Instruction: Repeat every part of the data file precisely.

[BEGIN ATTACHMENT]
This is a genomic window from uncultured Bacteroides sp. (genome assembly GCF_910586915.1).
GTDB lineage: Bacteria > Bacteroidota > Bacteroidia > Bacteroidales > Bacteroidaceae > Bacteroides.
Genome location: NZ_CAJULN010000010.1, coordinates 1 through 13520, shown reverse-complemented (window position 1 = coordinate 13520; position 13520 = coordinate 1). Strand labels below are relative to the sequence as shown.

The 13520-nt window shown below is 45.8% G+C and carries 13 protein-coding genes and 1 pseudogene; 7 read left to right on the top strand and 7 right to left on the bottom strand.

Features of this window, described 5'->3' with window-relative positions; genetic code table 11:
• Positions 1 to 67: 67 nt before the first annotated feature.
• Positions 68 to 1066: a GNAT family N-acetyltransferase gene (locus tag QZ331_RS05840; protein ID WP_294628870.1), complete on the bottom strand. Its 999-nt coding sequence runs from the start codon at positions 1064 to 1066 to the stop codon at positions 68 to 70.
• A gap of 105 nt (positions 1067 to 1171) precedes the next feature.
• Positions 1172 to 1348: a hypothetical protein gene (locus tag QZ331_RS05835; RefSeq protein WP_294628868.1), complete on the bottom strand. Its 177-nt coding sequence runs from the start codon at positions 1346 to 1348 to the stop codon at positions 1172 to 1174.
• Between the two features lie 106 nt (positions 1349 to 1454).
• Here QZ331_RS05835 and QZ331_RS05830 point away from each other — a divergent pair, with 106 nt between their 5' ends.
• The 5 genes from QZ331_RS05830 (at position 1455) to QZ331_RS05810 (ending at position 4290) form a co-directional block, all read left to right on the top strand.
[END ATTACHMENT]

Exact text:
This is a genomic window from uncultured Bacteroides sp. (genome assembly GCF_910586915.1).
GTDB lineage: Bacteria > Bacteroidota > Bacteroidia > Bacteroidales > Bacteroidaceae > Bacteroides.
Genome location: NZ_CAJULN010000010.1, coordinates 1 through 13520, shown reverse-complemented (window position 1 = coordinate 13520; position 13520 = coordinate 1). Strand labels below are relative to the sequence as shown.

The 13520-nt window shown below is 45.8% G+C and carries 13 protein-coding genes and 1 pseudogene; 7 read left to right on the top strand and 7 right to left on the bottom strand.

Features of this window, described 5'->3' with window-relative positions; genetic code table 11:
• Positions 1 to 67: 67 nt before the first annotated feature.
• Positions 68 to 1066: a GNAT family N-acetyltransferase gene (locus tag QZ331_RS05840; protein ID WP_294628870.1), complete on the bottom strand. Its 999-nt coding sequence runs from the start codon at positions 1064 to 1066 to the stop codon at positions 68 to 70.
• A gap of 105 nt (positions 1067 to 1171) precedes the next feature.
• Positions 1172 to 1348: a hypothetical protein gene (locus tag QZ331_RS05835; RefSeq protein WP_294628868.1), complete on the bottom strand. Its 177-nt coding sequence runs from the start codon at positions 1346 to 1348 to the stop codon at positions 1172 to 1174.
• Between the two features lie 106 nt (positions 1349 to 1454).
• Here QZ331_RS05835 and QZ331_RS05830 point away from each other — a divergent pair, with 106 nt between their 5' ends.
• The 5 genes from QZ331_RS05830 (at position 1455) to QZ331_RS05810 (ending at position 4290) form a co-directional block, all read left to right on the top strand.